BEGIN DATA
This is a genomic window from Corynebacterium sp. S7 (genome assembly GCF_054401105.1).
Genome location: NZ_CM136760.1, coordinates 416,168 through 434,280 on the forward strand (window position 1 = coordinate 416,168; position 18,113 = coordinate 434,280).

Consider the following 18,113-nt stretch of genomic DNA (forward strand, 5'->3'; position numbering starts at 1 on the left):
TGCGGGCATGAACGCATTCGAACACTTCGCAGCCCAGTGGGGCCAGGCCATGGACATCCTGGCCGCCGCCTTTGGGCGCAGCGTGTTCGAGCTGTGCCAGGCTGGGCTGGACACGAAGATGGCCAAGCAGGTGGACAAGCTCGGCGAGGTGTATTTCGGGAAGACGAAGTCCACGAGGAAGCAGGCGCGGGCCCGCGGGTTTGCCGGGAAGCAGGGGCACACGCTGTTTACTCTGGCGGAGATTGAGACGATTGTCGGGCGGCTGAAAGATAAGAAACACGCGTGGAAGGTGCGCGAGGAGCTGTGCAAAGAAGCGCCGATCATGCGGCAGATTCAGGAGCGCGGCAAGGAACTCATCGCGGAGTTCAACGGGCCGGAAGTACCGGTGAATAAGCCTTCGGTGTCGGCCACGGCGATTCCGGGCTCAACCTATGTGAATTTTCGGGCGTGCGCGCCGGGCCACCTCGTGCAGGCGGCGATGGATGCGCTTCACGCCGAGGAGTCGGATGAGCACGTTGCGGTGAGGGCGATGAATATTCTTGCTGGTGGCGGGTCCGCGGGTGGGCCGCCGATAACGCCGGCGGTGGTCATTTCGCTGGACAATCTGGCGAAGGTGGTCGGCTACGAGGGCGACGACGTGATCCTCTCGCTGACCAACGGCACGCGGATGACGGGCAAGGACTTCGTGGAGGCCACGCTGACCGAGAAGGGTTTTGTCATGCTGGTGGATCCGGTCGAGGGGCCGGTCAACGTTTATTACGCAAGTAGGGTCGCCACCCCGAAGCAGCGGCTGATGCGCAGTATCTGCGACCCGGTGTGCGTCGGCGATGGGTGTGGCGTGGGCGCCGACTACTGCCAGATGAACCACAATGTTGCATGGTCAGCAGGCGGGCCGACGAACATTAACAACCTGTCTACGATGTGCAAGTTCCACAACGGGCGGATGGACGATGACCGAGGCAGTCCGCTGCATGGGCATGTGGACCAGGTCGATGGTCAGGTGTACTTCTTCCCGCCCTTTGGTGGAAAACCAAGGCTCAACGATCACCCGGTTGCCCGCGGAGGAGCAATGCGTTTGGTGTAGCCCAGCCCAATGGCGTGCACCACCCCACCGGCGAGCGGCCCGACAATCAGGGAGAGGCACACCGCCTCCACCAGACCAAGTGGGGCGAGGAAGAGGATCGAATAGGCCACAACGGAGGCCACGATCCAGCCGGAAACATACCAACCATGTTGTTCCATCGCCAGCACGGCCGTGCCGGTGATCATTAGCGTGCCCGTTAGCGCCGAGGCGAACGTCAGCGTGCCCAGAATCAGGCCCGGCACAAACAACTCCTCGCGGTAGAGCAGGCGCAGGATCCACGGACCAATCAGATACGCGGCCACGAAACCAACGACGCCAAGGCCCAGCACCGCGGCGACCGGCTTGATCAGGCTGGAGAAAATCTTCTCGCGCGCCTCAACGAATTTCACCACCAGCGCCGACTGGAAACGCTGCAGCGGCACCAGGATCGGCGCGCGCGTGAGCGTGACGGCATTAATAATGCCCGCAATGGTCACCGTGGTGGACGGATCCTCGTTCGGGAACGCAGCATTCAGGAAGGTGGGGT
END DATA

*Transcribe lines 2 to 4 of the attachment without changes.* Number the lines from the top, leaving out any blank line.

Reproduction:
Genome location: NZ_CM136760.1, coordinates 416,168 through 434,280 on the forward strand (window position 1 = coordinate 416,168; position 18,113 = coordinate 434,280).

Consider the following 18,113-nt stretch of genomic DNA (forward strand, 5'->3'; position numbering starts at 1 on the left):
TGCGGGCATGAACGCATTCGAACACTTCGCAGCCCAGTGGGGCCAGGCCATGGACATCCTGGCCGCCGCCTTTGGGCGCAGCGTGTTCGAGCTGTGCCAGGCTGGGCTGGACACGAAGATGGCCAAGCAGGTGGACAAGCTCGGCGAGGTGTATTTCGGGAAGACGAAGTCCACGAGGAAGCAGGCGCGGGCCCGCGGGTTTGCCGGGAAGCAGGGGCACACGCTGTTTACTCTGGCGGAGATTGAGACGATTGTCGGGCGGCTGAAAGATAAGAAACACGCGTGGAAGGTGCGCGAGGAGCTGTGCAAAGAAGCGCCGATCATGCGGCAGATTCAGGAGCGCGGCAAGGAACTCATCGCGGAGTTCAACGGGCCGGAAGTACCGGTGAATAAGCCTTCGGTGTCGGCCACGGCGATTCCGGGCTCAACCTATGTGAATTTTCGGGCGTGCGCGCCGGGCCACCTCGTGCAGGCGGCGATGGATGCGCTTCACGCCGAGGAGTCGGATGAGCACGTTGCGGTGAGGGCGATGAATATTCTTGCTGGTGGCGGGTCCGCGGGTGGGCCGCCGATAACGCCGGCGGTGGTCATTTCGCTGGACAATCTGGCGAAGGTGGTCGGCTACGAGGGCGACGACGTGATCCTCTCGCTGACCAACGGCACGCGGATGACGGGCAAGGACTTCGTGGAGGCCACGCTGACCGAGAAGGGTTTTGTCATGCTGGTGGATCCGGTCGAGGGGCCGGTCAACGTTTATTACGCAAGTAGGGTCGCCACCCCGAAGCAGCGGCTGATGCGCAGTATCTGCGACCCGGTGTGCGTCGGCGATGGGTGTGGCGTGGGCGCCGACTACTGCCAGATGAACCACAATGTTGCATGGTCAGCAGGCGGGCCGACGAACATTAACAACCTGTCTACGATGTGCAAGTTCCACAACGGGCGGATGGACGATGACCGAGGCAGTCCGCTGCATGGGCATGTGGACCAGGTCGATGGTCAGGTGTACTTCTTCCCGCCCTTTGGTGGAAAACCAAGGCTCAACGATCACCCGGTTGCCCGCGGAGGAGCAATGCGTTTGGTGTAGCCCAGCCCAATGGCGTGCACCACCCCACCGGCGAGCGGCCCGACAATCAGGGAGAGGCACACCGCCTCCACCAGACCAAGTGGGGCGAGGAAGAGGATCGAATAGGCCACAACGGAGGCCACGATCCAGCCGGAAACATACCAACCATGTTGTTCCATCGCCAGCACGGCCGTGCCGGTGATCATTAGCGTGCCCGTTAGCGCCGAGGCGAACGTCAGCGTGCCCAGAATCAGGCCCGGCACAAACAACTCCTCGCGGTAGAGCAGGCGCAGGATCCACGGACCAATCAGATACGCGGCCACGAAACCAACGACGCCAAGGCCCAGCACCGCGGCGACCGGCTTGATCAGGCTGGAGAAAATCTTCTCGCGCGCCTCAACGAATTTCACCACCAGCGCCGACTGGAAACGCTGCAGCGGCACCAGGATCGGCGCGCGCGTGAGCGTGACGGCATTAATAATGCCCGCAATGGTCACCGTGGTGGACGGATCCTCGTTCGGGAACGCAGCATTCAGGAAGGTGGGGT